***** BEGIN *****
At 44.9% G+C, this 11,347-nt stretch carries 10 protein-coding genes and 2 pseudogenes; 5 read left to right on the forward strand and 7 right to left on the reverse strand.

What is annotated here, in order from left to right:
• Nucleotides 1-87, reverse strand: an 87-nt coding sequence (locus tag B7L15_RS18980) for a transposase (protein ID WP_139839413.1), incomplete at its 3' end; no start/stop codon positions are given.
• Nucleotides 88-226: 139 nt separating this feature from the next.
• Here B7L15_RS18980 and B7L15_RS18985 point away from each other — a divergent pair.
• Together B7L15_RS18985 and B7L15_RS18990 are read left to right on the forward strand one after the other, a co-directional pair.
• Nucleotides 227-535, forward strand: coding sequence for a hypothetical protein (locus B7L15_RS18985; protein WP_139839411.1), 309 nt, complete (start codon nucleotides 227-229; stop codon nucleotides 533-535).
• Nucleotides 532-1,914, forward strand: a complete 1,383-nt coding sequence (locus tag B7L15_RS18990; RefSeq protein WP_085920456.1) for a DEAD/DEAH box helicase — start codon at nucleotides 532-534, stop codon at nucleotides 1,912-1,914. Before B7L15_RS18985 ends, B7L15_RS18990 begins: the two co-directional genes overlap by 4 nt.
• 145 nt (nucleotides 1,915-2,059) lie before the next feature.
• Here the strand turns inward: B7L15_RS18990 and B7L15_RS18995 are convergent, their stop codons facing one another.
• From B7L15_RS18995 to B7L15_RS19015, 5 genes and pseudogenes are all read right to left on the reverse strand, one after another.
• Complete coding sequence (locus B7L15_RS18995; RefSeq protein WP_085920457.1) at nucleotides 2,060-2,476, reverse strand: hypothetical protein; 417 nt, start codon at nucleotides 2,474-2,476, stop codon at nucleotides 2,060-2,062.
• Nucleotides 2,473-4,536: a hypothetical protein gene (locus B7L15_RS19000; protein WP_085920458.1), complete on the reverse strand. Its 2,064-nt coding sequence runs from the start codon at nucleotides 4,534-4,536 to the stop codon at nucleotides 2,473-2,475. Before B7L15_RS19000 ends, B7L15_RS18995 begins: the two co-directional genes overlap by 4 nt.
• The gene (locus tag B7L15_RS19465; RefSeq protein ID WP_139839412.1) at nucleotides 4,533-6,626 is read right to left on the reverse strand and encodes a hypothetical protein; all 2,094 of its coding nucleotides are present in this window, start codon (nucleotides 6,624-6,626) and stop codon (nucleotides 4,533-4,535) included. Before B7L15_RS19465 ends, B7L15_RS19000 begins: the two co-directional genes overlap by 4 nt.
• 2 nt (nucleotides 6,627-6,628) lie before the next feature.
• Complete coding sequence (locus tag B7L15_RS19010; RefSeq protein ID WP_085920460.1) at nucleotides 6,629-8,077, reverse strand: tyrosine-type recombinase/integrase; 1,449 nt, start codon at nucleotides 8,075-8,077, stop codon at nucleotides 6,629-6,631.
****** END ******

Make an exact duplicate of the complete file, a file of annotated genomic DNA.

At 44.9% G+C, this 11,347-nt stretch carries 10 protein-coding genes and 2 pseudogenes; 5 read left to right on the forward strand and 7 right to left on the reverse strand.

What is annotated here, in order from left to right:
• Nucleotides 1-87, reverse strand: an 87-nt coding sequence (locus tag B7L15_RS18980) for a transposase (protein ID WP_139839413.1), incomplete at its 3' end; no start/stop codon positions are given.
• Nucleotides 88-226: 139 nt separating this feature from the next.
• Here B7L15_RS18980 and B7L15_RS18985 point away from each other — a divergent pair.
• Together B7L15_RS18985 and B7L15_RS18990 are read left to right on the forward strand one after the other, a co-directional pair.
• Nucleotides 227-535, forward strand: coding sequence for a hypothetical protein (locus B7L15_RS18985; protein WP_139839411.1), 309 nt, complete (start codon nucleotides 227-229; stop codon nucleotides 533-535).
• Nucleotides 532-1,914, forward strand: a complete 1,383-nt coding sequence (locus tag B7L15_RS18990; RefSeq protein WP_085920456.1) for a DEAD/DEAH box helicase — start codon at nucleotides 532-534, stop codon at nucleotides 1,912-1,914. Before B7L15_RS18985 ends, B7L15_RS18990 begins: the two co-directional genes overlap by 4 nt.
• 145 nt (nucleotides 1,915-2,059) lie before the next feature.
• Here the strand turns inward: B7L15_RS18990 and B7L15_RS18995 are convergent, their stop codons facing one another.
• From B7L15_RS18995 to B7L15_RS19015, 5 genes and pseudogenes are all read right to left on the reverse strand, one after another.
• Complete coding sequence (locus B7L15_RS18995; RefSeq protein WP_085920457.1) at nucleotides 2,060-2,476, reverse strand: hypothetical protein; 417 nt, start codon at nucleotides 2,474-2,476, stop codon at nucleotides 2,060-2,062.
• Nucleotides 2,473-4,536: a hypothetical protein gene (locus B7L15_RS19000; protein WP_085920458.1), complete on the reverse strand. Its 2,064-nt coding sequence runs from the start codon at nucleotides 4,534-4,536 to the stop codon at nucleotides 2,473-2,475. Before B7L15_RS19000 ends, B7L15_RS18995 begins: the two co-directional genes overlap by 4 nt.
• The gene (locus tag B7L15_RS19465; RefSeq protein ID WP_139839412.1) at nucleotides 4,533-6,626 is read right to left on the reverse strand and encodes a hypothetical protein; all 2,094 of its coding nucleotides are present in this window, start codon (nucleotides 6,624-6,626) and stop codon (nucleotides 4,533-4,535) included. Before B7L15_RS19465 ends, B7L15_RS19000 begins: the two co-directional genes overlap by 4 nt.
• 2 nt (nucleotides 6,627-6,628) lie before the next feature.
• Complete coding sequence (locus tag B7L15_RS19010; RefSeq protein ID WP_085920460.1) at nucleotides 6,629-8,077, reverse strand: tyrosine-type recombinase/integrase; 1,449 nt, start codon at nucleotides 8,075-8,077, stop codon at nucleotides 6,629-6,631.